Exhaust plumes emanating from smoke stacks at power plants or other industrial facilities can have adverse impacts on local aviation during periods of calm winds. Adverse impacts can be exacerbated if the temperature is low or the atmosphere is unstable. While low oxygen concentrations and elevated temperatures inside the plume can be detrimental to slow-flying or hovering helicopters, the turbulence generated from the upward motion of the plume is the main potential hazard to light, fixed-wing aircraft at low altitudes.
The Exhaust Plume Analyzer consists of three main parts: a convective flow model describing the mean flow of the plume, two aircraft response models judging the required vertical gust to achieve severe turbulence or aircraft upset, and a turbulence model computing the probability of experiencing a gust capable of causing severe turbulence or aircraft upset.
These aircraft response models require detailed aircraft parameters; therefore, the Exhaust Plume Analyzer provides aircraft parameters for four aircraft types representing light-sport aircraft, light General Aviation (GA) aircraft, business jets, and large jets. Furthermore, advanced users interested in modeling additional aircraft have the option to provide parameters for a user-defined aircraft type. Because the behavior of an exhaust plume depends greatly on the local weather conditions, the Exhaust Plume Analyzer also provides the option for the user to query an external MITRE server for hourly atmospheric conditions at a specific location to accurately portray the likelihood of a severe turbulence or an aircraft upset event.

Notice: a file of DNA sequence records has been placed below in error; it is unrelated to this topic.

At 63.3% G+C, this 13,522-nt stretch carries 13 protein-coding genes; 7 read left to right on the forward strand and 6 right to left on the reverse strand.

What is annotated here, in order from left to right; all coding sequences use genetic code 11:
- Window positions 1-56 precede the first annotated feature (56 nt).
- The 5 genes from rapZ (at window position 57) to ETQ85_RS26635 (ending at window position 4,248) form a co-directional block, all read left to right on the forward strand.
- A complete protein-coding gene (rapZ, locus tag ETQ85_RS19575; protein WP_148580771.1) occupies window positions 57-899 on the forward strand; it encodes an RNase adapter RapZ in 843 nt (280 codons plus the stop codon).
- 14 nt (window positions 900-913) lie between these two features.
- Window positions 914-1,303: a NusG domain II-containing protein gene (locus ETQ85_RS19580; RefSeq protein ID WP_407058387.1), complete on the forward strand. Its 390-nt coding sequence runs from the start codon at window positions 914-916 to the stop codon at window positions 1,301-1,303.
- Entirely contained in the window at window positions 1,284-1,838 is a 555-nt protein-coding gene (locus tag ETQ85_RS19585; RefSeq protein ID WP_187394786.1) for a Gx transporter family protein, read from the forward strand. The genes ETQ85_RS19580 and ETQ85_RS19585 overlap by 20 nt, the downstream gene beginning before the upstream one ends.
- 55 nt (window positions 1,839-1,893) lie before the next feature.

An exhaust plume can be described as a vertical turbulent buoyant jet consisting of two main parts: a momentum-dominated region (jet region) and a buoyancy-dominated region (plume region). After comparing several models to experimental data (both laboratory and full-scale), the Spillane1 model was found to be the most accurate for these purposes. It can accurately describe the mean flow behavior of the exhaust plume in its various regions for a single stack or multiple aligned stacks.
Two aircraft response models were adopted to determine how aircraft are affected by vertical gusts created by exhaust plumes. The Exhaust Plume Analyzer uses the Gust Loads Formula to predict the vertical gust required to experience severe turbulence, which is defined as a 1g vertical acceleration per the National Oceanic and Atmospheric Administration (NOAA). In addition, the Exhaust Plume Analyzer uses the Houbolt2 roll model to determine the vertical gust that would cause aircraft upset (a bank angle of 45 degrees) if the vertical gust was concentrated on the tip of the wing, and the flight crew or Flight Management System (FMS) did not take corrective action.